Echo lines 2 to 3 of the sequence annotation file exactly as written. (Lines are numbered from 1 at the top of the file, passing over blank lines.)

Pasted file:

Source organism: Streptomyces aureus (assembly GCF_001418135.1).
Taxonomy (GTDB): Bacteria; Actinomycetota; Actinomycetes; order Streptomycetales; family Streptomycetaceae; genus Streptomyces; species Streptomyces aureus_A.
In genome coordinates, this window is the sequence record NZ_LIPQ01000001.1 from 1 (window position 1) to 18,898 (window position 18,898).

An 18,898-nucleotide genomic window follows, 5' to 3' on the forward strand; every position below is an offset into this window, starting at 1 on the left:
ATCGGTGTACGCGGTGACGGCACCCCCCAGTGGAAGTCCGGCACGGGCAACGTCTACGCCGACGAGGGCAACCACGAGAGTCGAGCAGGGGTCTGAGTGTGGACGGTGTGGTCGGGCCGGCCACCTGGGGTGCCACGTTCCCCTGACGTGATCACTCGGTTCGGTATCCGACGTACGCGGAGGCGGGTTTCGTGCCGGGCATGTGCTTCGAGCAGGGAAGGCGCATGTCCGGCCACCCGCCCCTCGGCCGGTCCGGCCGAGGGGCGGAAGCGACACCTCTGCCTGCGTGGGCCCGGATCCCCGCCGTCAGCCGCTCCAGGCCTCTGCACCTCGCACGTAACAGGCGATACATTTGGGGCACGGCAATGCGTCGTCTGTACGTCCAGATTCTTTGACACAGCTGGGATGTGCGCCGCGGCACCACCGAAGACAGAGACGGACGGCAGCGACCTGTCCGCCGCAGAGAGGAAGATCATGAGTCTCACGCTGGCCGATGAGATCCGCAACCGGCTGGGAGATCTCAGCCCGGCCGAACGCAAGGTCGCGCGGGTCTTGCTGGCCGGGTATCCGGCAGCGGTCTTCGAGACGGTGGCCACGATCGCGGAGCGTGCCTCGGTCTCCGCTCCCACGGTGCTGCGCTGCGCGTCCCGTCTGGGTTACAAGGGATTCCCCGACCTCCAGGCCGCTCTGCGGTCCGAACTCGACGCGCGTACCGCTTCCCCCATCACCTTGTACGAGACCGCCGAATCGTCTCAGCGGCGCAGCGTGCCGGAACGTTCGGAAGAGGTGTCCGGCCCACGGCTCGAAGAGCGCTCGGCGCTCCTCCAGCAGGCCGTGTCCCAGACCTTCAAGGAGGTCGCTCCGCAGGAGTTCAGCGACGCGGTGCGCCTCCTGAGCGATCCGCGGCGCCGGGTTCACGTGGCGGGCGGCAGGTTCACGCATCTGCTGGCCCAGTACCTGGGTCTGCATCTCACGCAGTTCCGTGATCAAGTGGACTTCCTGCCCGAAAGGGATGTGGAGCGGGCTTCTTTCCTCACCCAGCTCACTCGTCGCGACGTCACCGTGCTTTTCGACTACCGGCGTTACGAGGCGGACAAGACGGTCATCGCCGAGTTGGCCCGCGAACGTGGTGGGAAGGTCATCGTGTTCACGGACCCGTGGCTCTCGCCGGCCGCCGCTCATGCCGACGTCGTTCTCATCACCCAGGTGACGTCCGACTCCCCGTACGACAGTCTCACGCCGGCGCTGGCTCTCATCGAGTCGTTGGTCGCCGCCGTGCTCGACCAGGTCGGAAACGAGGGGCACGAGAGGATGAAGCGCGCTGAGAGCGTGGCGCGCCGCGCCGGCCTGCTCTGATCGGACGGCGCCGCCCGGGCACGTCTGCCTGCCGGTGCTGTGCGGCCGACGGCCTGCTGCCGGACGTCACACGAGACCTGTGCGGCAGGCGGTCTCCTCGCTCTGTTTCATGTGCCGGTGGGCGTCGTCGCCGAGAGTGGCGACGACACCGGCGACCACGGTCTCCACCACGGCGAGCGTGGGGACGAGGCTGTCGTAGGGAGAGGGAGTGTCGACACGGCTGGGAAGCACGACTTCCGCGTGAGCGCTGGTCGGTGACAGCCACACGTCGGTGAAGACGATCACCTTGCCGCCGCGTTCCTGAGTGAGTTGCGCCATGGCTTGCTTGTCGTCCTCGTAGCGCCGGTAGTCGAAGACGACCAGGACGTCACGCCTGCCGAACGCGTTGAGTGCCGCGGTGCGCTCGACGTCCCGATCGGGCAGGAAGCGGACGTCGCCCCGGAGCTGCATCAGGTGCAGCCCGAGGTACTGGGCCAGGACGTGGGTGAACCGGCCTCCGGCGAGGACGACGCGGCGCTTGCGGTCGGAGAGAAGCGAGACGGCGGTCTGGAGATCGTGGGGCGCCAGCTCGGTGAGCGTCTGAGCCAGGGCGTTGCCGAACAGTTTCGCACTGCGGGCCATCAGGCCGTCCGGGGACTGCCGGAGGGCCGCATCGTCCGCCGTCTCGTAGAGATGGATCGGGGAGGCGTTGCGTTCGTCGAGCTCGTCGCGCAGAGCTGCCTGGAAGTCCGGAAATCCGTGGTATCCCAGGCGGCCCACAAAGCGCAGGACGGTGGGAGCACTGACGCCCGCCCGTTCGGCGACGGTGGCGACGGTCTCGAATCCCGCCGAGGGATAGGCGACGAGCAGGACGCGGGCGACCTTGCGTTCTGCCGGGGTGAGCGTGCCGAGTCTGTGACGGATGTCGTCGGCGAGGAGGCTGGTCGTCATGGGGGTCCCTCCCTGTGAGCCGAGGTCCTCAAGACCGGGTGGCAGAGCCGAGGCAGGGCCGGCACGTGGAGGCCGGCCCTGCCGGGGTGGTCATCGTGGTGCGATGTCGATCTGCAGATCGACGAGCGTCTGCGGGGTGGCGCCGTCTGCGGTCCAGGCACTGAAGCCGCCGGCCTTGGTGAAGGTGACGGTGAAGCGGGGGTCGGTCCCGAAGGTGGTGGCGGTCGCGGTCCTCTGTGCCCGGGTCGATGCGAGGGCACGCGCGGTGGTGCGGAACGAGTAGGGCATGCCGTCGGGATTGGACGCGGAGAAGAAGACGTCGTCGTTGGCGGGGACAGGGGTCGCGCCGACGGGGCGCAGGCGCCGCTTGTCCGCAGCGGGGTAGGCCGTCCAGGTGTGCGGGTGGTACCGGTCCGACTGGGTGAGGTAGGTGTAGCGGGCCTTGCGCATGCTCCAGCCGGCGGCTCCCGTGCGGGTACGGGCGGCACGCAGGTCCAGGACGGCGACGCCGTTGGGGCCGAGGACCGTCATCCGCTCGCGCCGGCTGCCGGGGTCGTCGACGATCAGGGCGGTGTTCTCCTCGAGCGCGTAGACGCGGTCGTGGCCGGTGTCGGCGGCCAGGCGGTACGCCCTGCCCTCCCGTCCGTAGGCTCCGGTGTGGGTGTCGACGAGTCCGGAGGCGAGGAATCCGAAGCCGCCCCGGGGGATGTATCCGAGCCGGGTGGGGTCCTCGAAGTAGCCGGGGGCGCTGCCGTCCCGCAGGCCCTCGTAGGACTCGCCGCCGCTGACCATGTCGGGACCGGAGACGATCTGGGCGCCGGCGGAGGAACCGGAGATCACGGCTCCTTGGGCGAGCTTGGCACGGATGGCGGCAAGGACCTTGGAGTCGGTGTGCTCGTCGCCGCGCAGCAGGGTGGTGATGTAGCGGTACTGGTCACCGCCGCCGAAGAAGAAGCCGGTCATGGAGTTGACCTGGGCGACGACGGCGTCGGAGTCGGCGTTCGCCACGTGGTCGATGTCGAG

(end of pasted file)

Taxonomy (GTDB): Bacteria; Actinomycetota; Actinomycetes; order Streptomycetales; family Streptomycetaceae; genus Streptomyces; species Streptomyces aureus_A.
In genome coordinates, this window is the sequence record NZ_LIPQ01000001.1 from 1 (window position 1) to 18,898 (window position 18,898).